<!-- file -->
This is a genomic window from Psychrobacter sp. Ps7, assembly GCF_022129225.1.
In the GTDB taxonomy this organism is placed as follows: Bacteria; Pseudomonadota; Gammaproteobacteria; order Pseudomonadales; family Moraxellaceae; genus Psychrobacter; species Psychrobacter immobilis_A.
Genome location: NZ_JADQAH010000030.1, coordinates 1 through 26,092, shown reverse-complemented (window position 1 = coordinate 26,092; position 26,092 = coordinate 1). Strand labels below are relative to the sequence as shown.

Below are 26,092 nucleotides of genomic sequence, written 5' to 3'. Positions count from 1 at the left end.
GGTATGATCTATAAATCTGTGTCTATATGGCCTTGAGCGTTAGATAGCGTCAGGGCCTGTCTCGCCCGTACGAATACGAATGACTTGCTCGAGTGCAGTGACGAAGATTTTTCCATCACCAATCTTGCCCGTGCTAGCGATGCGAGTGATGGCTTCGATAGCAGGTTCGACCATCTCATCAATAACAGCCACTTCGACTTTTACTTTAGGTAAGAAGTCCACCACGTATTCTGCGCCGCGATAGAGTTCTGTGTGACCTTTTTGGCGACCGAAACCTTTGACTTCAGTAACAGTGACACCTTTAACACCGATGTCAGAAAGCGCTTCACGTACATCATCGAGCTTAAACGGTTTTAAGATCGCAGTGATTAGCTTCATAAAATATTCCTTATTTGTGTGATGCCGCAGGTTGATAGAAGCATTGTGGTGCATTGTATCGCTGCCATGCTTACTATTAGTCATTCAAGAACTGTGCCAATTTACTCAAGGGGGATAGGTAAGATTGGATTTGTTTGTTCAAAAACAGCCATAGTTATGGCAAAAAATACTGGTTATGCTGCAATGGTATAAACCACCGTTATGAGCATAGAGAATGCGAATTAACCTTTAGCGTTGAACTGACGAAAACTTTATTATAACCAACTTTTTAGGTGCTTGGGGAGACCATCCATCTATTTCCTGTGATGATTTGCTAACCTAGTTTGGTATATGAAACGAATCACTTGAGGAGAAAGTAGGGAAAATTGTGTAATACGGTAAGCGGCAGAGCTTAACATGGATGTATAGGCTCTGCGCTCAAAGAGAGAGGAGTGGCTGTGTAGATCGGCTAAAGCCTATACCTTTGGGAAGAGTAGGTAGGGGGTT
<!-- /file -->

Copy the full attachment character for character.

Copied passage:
This is a genomic window from Psychrobacter sp. Ps7, assembly GCF_022129225.1.
In the GTDB taxonomy this organism is placed as follows: Bacteria; Pseudomonadota; Gammaproteobacteria; order Pseudomonadales; family Moraxellaceae; genus Psychrobacter; species Psychrobacter immobilis_A.
Genome location: NZ_JADQAH010000030.1, coordinates 1 through 26,092, shown reverse-complemented (window position 1 = coordinate 26,092; position 26,092 = coordinate 1). Strand labels below are relative to the sequence as shown.

Below are 26,092 nucleotides of genomic sequence, written 5' to 3'. Positions count from 1 at the left end.
GGTATGATCTATAAATCTGTGTCTATATGGCCTTGAGCGTTAGATAGCGTCAGGGCCTGTCTCGCCCGTACGAATACGAATGACTTGCTCGAGTGCAGTGACGAAGATTTTTCCATCACCAATCTTGCCCGTGCTAGCGATGCGAGTGATGGCTTCGATAGCAGGTTCGACCATCTCATCAATAACAGCCACTTCGACTTTTACTTTAGGTAAGAAGTCCACCACGTATTCTGCGCCGCGATAGAGTTCTGTGTGACCTTTTTGGCGACCGAAACCTTTGACTTCAGTAACAGTGACACCTTTAACACCGATGTCAGAAAGCGCTTCACGTACATCATCGAGCTTAAACGGTTTTAAGATCGCAGTGATTAGCTTCATAAAATATTCCTTATTTGTGTGATGCCGCAGGTTGATAGAAGCATTGTGGTGCATTGTATCGCTGCCATGCTTACTATTAGTCATTCAAGAACTGTGCCAATTTACTCAAGGGGGATAGGTAAGATTGGATTTGTTTGTTCAAAAACAGCCATAGTTATGGCAAAAAATACTGGTTATGCTGCAATGGTATAAACCACCGTTATGAGCATAGAGAATGCGAATTAACCTTTAGCGTTGAACTGACGAAAACTTTATTATAACCAACTTTTTAGGTGCTTGGGGAGACCATCCATCTATTTCCTGTGATGATTTGCTAACCTAGTTTGGTATATGAAACGAATCACTTGAGGAGAAAGTAGGGAAAATTGTGTAATACGGTAAGCGGCAGAGCTTAACATGGATGTATAGGCTCTGCGCTCAAAGAGAGAGGAGTGGCTGTGTAGATCGGCTAAAGCCTATACCTTTGGGAAGAGTAGGTAGGGGGTT